Q55 Kevin Brennan: We have got too
many though, have we not, in our system?
Mr Maude: Have we got too many
over time and I think we could probably do with less? It does
not feel like there is any spare capacity at the moment, I have
to tell you.
Q56 Kevin Brennan: But there is a
big variation, is there not, in ministerial jobs, and some jobs,
like yours in the Cabinet Office, obviously I have done it and
it is an incredibly challenging job and you need very, very well-qualified
people to do it, but there are other jobs in Government really,
other junior rank levelsand you have probably read Chris
Mullin's bookwhere you are just a sort of ministerial governmental
sherpa, and we could get rid of some of those, could we not, and
save some money?
Mr Maude: It slightly depends
how you approach the job. If you just want to occupy the job,
occupy the post, you probably can and rubber-stamp everything
that is put in front of you, but, if you actually want to grip
the agenda and drive the policy agenda, then
Q57 Kevin Brennan: The recent report
by this Select Committee said that there are too many ministers
and said that it made the greatest demand on the public purse,
that it possibly harmed the good interests of Government, that
the number of ministers was corrosive to the independence of the
Legislature, and I will not press on to questions I know other
colleagues will have on that, and that it increased the size of
the payroll vote in the House of Commons. We have got 23 Liberal
Democrat ministers, for example, and we have got 119 Tory; that
is ludicrously overblown.
Mr Maude: Well, I think that is
a disgraceful attack on the last administration, which I could
not possibly comment on!
Q58 Kevin Brennan: On the serious
point, you said over time that you think it would be something
that might be worth pursuing. Have you got any plans to look at
this issue and the size, particularly in the light of some of
the constitutional changes that are being proposed?
Mr Letwin: Can I just give you,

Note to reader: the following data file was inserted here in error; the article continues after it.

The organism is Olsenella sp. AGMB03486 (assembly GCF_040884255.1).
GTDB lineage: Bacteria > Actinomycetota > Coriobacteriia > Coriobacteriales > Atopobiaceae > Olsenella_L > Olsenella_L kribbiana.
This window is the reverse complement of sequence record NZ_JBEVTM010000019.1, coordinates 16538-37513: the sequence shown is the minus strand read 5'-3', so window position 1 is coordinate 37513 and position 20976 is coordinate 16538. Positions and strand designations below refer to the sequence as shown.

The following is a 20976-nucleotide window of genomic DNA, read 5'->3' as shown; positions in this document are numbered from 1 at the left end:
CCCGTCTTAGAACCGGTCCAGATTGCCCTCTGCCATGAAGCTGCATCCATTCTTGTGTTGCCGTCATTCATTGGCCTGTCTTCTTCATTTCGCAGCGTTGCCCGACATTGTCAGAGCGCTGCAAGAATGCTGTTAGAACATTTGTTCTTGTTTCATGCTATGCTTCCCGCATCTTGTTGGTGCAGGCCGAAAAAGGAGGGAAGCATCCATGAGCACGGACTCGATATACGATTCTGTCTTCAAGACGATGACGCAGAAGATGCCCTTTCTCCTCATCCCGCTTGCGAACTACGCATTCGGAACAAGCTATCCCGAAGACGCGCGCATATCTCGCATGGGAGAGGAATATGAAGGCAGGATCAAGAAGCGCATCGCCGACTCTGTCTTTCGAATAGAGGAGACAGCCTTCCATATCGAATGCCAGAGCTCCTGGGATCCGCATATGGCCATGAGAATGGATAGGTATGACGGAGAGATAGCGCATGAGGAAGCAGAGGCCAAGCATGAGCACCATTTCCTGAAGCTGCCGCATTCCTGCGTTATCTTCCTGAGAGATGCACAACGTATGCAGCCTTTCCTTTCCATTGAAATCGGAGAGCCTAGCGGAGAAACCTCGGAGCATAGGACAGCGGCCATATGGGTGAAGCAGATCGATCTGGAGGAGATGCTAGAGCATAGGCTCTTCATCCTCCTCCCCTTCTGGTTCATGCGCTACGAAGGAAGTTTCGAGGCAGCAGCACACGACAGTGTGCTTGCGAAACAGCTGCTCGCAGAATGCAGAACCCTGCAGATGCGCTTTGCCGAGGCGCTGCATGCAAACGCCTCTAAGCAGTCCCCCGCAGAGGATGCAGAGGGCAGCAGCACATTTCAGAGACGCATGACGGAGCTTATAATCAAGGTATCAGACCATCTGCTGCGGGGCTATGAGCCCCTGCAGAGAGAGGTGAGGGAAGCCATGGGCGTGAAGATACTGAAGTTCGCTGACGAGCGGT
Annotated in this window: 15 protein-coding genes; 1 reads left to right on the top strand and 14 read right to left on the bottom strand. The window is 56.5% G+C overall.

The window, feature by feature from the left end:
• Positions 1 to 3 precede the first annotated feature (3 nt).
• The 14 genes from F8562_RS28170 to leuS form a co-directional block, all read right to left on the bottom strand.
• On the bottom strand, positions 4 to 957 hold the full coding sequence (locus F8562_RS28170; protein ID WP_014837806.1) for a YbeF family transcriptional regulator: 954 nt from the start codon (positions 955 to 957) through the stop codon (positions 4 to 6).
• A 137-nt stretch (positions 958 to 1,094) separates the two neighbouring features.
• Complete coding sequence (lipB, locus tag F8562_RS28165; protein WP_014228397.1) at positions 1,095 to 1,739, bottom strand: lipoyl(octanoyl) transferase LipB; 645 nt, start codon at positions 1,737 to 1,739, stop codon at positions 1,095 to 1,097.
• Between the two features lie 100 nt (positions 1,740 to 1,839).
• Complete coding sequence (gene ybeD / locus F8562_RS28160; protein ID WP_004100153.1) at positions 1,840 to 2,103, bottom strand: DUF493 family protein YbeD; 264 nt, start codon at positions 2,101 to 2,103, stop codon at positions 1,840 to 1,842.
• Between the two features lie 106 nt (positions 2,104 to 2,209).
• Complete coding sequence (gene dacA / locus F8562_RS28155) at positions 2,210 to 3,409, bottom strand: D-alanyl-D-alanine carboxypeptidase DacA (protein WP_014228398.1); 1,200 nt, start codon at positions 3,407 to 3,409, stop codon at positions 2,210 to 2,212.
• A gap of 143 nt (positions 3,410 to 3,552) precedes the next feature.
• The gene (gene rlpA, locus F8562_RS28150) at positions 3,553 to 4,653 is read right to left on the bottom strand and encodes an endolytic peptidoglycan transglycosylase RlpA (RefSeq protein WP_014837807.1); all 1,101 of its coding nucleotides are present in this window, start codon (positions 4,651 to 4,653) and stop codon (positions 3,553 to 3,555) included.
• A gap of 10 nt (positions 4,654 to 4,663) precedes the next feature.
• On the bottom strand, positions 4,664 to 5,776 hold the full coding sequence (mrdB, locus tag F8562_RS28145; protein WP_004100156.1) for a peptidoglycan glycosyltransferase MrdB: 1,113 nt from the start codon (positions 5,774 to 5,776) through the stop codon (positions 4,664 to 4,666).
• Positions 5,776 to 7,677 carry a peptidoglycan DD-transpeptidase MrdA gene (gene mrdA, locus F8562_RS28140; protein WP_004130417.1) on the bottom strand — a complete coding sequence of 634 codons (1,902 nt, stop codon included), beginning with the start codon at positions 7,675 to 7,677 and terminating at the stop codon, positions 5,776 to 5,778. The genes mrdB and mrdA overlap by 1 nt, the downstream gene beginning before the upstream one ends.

without anything like your experience, the benefit of ten weeks
or something of experience to date, which has somewhat surprised
me actually and partly it may be because of the extremely high
level of activity of the Government which has come in and has
a very considerable programme to get through. My experience is
that ministers of all ranks in a wide range of departments are
much, much more involved in really arduous policy implementation
than might have been supposed. You might have thought that the
Secretaries of State and Permanent Secretaries with whom we have
been negotiating their structural reform plans and who are obviously
principally involved in making decisions about submissions of
departments on the Spending Review the two great parts of our
Government activity to date, you might have thought that the Secretaries
of State, therefore, would be doing all the work, but it is absolutely
not my experience. So great are the demands of the Structural
Reform Programme in which we are engaged that there have been
enormously important contributions made, and continuing to be
made, by ministers of state and parliamentary under-secretaries
right the way across Whitehall, and we even have examples in which
parliamentary under-secretaries of state are chairing inter-ministerial
working groups to get things implemented
Q59 Kevin Brennan: So you think you
could use some more ministers?
Mr Letwin: I have to tell you,
and you must have had this experience, that, as I get to bed at
about 3.30 in the morning, I do sometimes reflect that it would
be nice if there were someone else
Kevin Brennan: That is one thing I do